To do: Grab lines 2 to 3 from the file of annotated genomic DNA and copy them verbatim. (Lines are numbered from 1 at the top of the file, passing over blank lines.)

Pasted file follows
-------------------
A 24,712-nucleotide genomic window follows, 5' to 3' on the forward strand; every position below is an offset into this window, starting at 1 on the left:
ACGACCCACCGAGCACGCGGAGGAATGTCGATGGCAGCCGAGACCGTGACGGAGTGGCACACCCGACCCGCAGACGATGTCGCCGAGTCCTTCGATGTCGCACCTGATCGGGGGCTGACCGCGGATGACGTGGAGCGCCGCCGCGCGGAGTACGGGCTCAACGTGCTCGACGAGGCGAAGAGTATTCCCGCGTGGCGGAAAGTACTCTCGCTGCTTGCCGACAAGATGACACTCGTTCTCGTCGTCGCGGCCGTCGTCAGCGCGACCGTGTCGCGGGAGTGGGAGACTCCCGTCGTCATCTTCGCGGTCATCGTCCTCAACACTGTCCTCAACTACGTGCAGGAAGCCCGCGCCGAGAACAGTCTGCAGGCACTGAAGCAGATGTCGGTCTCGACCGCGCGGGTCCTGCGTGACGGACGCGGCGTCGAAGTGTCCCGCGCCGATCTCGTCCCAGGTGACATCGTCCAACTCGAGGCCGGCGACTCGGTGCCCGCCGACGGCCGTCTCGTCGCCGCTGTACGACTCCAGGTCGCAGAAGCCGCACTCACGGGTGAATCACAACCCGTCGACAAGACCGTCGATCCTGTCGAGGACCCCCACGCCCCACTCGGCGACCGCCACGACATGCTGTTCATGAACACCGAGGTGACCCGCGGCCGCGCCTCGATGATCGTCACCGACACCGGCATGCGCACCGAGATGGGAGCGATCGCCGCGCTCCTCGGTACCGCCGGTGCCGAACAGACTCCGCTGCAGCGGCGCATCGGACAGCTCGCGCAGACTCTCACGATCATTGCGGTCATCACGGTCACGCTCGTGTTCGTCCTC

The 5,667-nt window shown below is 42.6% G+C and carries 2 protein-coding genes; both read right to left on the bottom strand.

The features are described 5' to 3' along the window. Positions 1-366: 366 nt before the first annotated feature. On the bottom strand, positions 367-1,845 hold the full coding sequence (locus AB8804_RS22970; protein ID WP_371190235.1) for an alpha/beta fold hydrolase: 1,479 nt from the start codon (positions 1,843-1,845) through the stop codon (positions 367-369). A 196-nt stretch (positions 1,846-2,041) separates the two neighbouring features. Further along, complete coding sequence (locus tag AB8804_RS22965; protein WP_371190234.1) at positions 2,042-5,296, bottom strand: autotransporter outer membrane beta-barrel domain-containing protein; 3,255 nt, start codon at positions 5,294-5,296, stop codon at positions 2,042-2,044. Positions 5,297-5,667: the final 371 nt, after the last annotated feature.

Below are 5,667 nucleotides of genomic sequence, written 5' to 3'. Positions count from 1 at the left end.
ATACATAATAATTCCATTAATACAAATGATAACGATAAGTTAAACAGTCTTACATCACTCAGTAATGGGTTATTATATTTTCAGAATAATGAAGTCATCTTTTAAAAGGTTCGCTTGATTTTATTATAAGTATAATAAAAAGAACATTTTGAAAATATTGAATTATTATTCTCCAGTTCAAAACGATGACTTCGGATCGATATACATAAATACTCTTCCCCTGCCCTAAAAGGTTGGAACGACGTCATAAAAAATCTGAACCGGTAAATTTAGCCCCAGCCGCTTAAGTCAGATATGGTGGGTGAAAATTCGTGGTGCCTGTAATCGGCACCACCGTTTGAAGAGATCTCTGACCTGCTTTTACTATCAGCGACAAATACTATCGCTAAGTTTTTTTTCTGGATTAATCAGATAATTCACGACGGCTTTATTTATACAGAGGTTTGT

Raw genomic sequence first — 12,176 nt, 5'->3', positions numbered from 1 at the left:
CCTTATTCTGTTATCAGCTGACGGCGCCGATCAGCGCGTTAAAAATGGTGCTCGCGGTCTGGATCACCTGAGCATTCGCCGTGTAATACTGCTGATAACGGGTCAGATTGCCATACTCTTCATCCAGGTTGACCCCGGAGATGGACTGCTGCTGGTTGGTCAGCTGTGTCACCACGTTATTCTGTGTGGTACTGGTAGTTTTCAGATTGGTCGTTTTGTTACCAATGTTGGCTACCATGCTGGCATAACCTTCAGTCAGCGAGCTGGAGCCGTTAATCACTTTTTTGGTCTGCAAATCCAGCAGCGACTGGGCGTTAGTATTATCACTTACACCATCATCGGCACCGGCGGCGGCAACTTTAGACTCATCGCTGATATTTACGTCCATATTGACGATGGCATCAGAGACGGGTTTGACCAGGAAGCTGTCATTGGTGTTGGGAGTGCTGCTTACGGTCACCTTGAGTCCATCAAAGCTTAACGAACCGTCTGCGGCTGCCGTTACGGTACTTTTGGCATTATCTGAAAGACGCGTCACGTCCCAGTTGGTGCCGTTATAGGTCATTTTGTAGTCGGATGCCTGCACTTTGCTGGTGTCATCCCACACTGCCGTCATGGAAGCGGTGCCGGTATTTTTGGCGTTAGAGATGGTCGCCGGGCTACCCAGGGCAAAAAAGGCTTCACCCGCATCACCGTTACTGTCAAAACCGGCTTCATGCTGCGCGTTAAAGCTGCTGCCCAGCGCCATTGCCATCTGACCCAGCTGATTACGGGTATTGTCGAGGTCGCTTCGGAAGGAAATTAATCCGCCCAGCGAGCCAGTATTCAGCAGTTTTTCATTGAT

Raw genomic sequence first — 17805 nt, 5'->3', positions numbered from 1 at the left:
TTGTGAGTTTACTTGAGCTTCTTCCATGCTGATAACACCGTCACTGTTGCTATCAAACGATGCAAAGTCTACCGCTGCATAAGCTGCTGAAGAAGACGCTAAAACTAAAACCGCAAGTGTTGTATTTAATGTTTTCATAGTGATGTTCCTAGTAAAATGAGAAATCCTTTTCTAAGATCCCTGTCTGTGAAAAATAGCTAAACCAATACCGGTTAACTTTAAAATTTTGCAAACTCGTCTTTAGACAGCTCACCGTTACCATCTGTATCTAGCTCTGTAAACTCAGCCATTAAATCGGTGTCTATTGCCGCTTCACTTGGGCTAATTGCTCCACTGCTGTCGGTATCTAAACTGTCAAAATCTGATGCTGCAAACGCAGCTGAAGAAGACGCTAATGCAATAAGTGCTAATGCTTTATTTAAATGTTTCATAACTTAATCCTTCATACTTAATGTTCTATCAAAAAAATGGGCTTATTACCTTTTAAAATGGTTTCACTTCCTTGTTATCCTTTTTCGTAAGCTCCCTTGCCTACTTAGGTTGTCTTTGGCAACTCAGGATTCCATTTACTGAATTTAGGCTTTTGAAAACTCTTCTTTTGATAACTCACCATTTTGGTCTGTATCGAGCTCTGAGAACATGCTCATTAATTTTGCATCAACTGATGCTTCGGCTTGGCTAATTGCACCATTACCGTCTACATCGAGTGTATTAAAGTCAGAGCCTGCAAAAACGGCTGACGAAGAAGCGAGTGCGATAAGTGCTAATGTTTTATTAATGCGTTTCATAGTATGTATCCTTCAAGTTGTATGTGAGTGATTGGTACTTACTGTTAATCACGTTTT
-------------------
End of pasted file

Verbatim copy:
ACGACCCACCGAGCACGCGGAGGAATGTCGATGGCAGCCGAGACCGTGACGGAGTGGCACACCCGACCCGCAGACGATGTCGCCGAGTCCTTCGATGTCGCACCTGATCGGGGGCTGACCGCGGATGACGTGGAGCGCCGCCGCGCGGAGTACGGGCTCAACGTGCTCGACGAGGCGAAGAGTATTCCCGCGTGGCGGAAAGTACTCTCGCTGCTTGCCGACAAGATGACACTCGTTCTCGTCGTCGCGGCCGTCGTCAGCGCGACCGTGTCGCGGGAGTGGGAGACTCCCGTCGTCATCTTCGCGGTCATCGTCCTCAACACTGTCCTCAACTACGTGCAGGAAGCCCGCGCCGAGAACAGTCTGCAGGCACTGAAGCAGATGTCGGTCTCGACCGCGCGGGTCCTGCGTGACGGACGCGGCGTCGAAGTGTCCCGCGCCGATCTCGTCCCAGGTGACATCGTCCAACTCGAGGCCGGCGACTCGGTGCCCGCCGACGGCCGTCTCGTCGCCGCTGTACGACTCCAGGTCGCAGAAGCCGCACTCACGGGTGAATCACAACCCGTCGACAAGACCGTCGATCCTGTCGAGGACCCCCACGCCCCACTCGGCGACCGCCACGACATGCTGTTCATGAACACCGAGGTGACCCGCGGCCGCGCCTCGATGATCGTCACCGACACCGGCATGCGCACCGAGATGGGAGCGATCGCCGCGCTCCTCGGTACCGCCGGTGCCGAACAGACTCCGCTGCAGCGGCGCATCGGACAGCTCGCGCAGACTCTCACGATCATTGCGGTCATCACGGTCACGCTCGTGTTCGTCCTC

The 5,667-nt window shown below is 42.6% G+C and carries 2 protein-coding genes; both read right to left on the bottom strand.